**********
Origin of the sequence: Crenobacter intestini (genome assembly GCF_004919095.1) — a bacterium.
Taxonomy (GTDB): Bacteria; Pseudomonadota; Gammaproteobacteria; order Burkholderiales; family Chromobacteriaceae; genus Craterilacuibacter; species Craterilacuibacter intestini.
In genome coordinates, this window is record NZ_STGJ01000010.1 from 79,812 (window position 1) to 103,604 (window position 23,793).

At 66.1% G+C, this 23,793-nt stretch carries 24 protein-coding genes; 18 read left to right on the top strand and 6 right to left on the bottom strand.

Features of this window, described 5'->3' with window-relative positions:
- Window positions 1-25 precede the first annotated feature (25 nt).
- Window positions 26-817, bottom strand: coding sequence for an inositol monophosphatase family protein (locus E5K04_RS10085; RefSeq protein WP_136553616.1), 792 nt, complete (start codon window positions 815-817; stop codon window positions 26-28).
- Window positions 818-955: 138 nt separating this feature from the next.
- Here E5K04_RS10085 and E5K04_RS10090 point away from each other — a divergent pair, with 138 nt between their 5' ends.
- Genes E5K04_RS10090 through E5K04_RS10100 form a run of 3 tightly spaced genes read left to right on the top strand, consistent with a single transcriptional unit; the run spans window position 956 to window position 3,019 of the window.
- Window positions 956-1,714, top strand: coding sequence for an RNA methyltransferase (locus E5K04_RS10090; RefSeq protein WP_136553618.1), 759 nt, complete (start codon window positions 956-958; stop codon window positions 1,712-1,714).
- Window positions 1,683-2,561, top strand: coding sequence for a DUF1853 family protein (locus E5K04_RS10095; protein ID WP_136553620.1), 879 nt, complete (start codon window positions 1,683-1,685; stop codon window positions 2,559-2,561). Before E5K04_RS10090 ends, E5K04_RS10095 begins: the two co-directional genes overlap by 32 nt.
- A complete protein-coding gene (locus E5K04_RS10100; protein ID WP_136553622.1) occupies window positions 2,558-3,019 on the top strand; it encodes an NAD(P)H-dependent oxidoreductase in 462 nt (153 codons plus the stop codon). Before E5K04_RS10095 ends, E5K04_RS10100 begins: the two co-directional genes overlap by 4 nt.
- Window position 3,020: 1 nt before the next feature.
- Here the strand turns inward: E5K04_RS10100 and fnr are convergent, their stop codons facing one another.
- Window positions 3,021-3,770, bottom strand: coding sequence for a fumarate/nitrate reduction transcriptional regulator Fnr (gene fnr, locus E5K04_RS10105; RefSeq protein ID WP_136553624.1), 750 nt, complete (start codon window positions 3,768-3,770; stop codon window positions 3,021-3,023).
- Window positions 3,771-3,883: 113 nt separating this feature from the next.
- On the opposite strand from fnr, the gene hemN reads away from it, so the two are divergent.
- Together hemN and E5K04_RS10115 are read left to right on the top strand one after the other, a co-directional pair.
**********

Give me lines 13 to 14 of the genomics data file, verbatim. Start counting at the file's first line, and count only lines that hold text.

- A complete protein-coding gene (locus E5K04_RS10100; protein ID WP_136553622.1) occupies window positions 2,558-3,019 on the top strand; it encodes an NAD(P)H-dependent oxidoreductase in 462 nt (153 codons plus the stop codon). Before E5K04_RS10095 ends, E5K04_RS10100 begins: the two co-directional genes overlap by 4 nt.
- Window position 3,020: 1 nt before the next feature.